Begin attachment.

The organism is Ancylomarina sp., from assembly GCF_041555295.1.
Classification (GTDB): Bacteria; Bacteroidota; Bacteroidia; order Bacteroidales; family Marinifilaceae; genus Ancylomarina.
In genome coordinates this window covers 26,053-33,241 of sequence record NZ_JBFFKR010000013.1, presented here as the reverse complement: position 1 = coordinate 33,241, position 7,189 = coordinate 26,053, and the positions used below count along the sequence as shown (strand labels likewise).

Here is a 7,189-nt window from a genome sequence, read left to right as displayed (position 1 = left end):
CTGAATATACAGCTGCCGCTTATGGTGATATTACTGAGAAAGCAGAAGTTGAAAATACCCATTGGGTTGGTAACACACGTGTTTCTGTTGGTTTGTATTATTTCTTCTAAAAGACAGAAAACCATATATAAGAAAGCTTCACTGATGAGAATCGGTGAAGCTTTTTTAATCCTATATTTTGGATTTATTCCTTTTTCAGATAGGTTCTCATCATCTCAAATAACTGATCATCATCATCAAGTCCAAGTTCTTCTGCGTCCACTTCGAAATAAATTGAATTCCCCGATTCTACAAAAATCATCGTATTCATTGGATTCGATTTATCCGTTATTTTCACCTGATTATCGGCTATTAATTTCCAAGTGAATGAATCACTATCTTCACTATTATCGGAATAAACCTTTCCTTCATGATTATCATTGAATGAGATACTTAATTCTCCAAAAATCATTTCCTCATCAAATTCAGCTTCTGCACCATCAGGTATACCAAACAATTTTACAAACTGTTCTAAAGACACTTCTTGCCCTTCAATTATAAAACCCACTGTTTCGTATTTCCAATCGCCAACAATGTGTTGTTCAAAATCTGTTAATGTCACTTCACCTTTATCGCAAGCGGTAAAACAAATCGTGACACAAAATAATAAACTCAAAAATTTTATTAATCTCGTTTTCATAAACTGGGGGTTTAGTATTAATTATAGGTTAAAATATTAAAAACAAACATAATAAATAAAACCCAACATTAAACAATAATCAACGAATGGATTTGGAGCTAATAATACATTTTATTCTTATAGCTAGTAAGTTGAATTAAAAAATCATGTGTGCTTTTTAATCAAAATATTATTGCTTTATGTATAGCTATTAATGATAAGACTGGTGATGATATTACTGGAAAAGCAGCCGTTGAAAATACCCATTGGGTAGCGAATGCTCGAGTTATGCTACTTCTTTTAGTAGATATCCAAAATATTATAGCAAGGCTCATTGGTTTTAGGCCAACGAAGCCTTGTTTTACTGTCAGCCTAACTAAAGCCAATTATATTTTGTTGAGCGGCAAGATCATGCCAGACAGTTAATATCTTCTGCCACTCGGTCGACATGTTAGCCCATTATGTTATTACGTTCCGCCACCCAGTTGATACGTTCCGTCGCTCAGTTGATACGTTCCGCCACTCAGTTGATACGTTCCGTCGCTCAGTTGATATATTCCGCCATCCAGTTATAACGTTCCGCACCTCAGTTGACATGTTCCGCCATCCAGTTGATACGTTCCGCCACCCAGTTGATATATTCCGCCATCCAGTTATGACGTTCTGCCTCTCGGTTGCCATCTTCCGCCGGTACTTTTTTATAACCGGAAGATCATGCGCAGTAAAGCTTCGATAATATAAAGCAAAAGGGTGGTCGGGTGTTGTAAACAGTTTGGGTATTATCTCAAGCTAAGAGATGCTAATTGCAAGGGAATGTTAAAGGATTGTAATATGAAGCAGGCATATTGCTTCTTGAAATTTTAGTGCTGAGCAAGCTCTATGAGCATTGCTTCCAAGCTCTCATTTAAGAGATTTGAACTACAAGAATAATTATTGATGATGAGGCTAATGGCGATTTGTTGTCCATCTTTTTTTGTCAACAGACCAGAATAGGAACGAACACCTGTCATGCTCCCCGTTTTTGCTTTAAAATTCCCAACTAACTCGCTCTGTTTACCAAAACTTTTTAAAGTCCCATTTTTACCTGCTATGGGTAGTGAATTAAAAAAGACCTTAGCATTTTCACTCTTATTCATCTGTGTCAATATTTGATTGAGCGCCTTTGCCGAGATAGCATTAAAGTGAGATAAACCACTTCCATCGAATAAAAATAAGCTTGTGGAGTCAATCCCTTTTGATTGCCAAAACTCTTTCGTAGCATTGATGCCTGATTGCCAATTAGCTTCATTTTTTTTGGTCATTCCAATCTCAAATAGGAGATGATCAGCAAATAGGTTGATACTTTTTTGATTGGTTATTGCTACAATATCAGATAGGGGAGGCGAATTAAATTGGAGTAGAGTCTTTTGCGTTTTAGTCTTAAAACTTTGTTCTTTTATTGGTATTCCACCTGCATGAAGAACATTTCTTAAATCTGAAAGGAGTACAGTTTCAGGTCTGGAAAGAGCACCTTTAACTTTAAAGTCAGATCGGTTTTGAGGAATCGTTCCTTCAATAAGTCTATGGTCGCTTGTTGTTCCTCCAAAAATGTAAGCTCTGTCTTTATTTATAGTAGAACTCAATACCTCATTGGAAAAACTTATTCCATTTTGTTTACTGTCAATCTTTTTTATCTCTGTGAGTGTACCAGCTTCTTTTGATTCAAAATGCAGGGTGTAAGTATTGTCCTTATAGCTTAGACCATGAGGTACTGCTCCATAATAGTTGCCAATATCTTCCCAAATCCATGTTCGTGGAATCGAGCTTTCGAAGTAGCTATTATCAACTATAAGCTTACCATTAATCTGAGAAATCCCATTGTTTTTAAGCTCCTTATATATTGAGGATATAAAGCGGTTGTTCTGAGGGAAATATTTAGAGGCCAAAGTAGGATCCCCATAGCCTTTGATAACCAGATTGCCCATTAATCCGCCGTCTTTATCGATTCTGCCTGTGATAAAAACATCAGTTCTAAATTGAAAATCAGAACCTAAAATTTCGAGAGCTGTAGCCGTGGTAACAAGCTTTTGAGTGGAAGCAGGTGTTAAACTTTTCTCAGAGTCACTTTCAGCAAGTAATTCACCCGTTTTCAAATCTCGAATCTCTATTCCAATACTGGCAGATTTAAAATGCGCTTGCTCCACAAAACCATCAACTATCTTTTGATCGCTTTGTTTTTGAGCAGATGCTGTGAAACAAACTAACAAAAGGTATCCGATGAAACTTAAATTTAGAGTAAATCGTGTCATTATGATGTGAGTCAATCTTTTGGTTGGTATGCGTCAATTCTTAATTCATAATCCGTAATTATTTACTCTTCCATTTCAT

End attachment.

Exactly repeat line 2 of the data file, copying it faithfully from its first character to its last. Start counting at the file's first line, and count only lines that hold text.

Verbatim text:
Classification (GTDB): Bacteria; Bacteroidota; Bacteroidia; order Bacteroidales; family Marinifilaceae; genus Ancylomarina.